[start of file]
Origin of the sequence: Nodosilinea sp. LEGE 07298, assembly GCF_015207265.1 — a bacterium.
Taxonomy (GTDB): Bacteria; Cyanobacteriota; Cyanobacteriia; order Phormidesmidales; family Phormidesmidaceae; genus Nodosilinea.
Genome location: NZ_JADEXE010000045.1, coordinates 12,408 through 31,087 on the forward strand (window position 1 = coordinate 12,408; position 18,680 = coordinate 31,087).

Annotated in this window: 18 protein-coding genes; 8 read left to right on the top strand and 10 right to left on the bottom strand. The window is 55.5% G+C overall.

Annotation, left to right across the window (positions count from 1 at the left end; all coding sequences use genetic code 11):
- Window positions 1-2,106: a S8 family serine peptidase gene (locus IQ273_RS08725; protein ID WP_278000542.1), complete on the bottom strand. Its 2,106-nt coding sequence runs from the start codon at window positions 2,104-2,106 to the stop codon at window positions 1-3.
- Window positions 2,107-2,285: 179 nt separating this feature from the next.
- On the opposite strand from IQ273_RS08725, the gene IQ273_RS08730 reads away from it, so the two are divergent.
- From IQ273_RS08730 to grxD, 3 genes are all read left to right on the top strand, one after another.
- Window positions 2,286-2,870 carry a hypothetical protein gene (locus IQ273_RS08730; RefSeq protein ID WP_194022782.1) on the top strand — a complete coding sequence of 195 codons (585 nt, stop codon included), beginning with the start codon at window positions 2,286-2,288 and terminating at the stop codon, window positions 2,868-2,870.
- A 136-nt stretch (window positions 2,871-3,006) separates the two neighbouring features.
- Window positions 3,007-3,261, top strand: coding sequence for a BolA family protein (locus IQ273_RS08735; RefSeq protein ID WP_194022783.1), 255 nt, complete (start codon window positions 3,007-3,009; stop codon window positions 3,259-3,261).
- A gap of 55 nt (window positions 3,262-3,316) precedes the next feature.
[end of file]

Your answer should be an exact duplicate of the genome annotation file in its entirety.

Origin of the sequence: Nodosilinea sp. LEGE 07298, assembly GCF_015207265.1 — a bacterium.
Taxonomy (GTDB): Bacteria; Cyanobacteriota; Cyanobacteriia; order Phormidesmidales; family Phormidesmidaceae; genus Nodosilinea.
Genome location: NZ_JADEXE010000045.1, coordinates 12,408 through 31,087 on the forward strand (window position 1 = coordinate 12,408; position 18,680 = coordinate 31,087).

Annotated in this window: 18 protein-coding genes; 8 read left to right on the top strand and 10 right to left on the bottom strand. The window is 55.5% G+C overall.

Annotation, left to right across the window (positions count from 1 at the left end; all coding sequences use genetic code 11):
- Window positions 1-2,106: a S8 family serine peptidase gene (locus IQ273_RS08725; protein ID WP_278000542.1), complete on the bottom strand. Its 2,106-nt coding sequence runs from the start codon at window positions 2,104-2,106 to the stop codon at window positions 1-3.
- Window positions 2,107-2,285: 179 nt separating this feature from the next.
- On the opposite strand from IQ273_RS08725, the gene IQ273_RS08730 reads away from it, so the two are divergent.
- From IQ273_RS08730 to grxD, 3 genes are all read left to right on the top strand, one after another.
- Window positions 2,286-2,870 carry a hypothetical protein gene (locus IQ273_RS08730; RefSeq protein ID WP_194022782.1) on the top strand — a complete coding sequence of 195 codons (585 nt, stop codon included), beginning with the start codon at window positions 2,286-2,288 and terminating at the stop codon, window positions 2,868-2,870.
- A 136-nt stretch (window positions 2,871-3,006) separates the two neighbouring features.
- Window positions 3,007-3,261, top strand: coding sequence for a BolA family protein (locus IQ273_RS08735; RefSeq protein ID WP_194022783.1), 255 nt, complete (start codon window positions 3,007-3,009; stop codon window positions 3,259-3,261).
- A gap of 55 nt (window positions 3,262-3,316) precedes the next feature.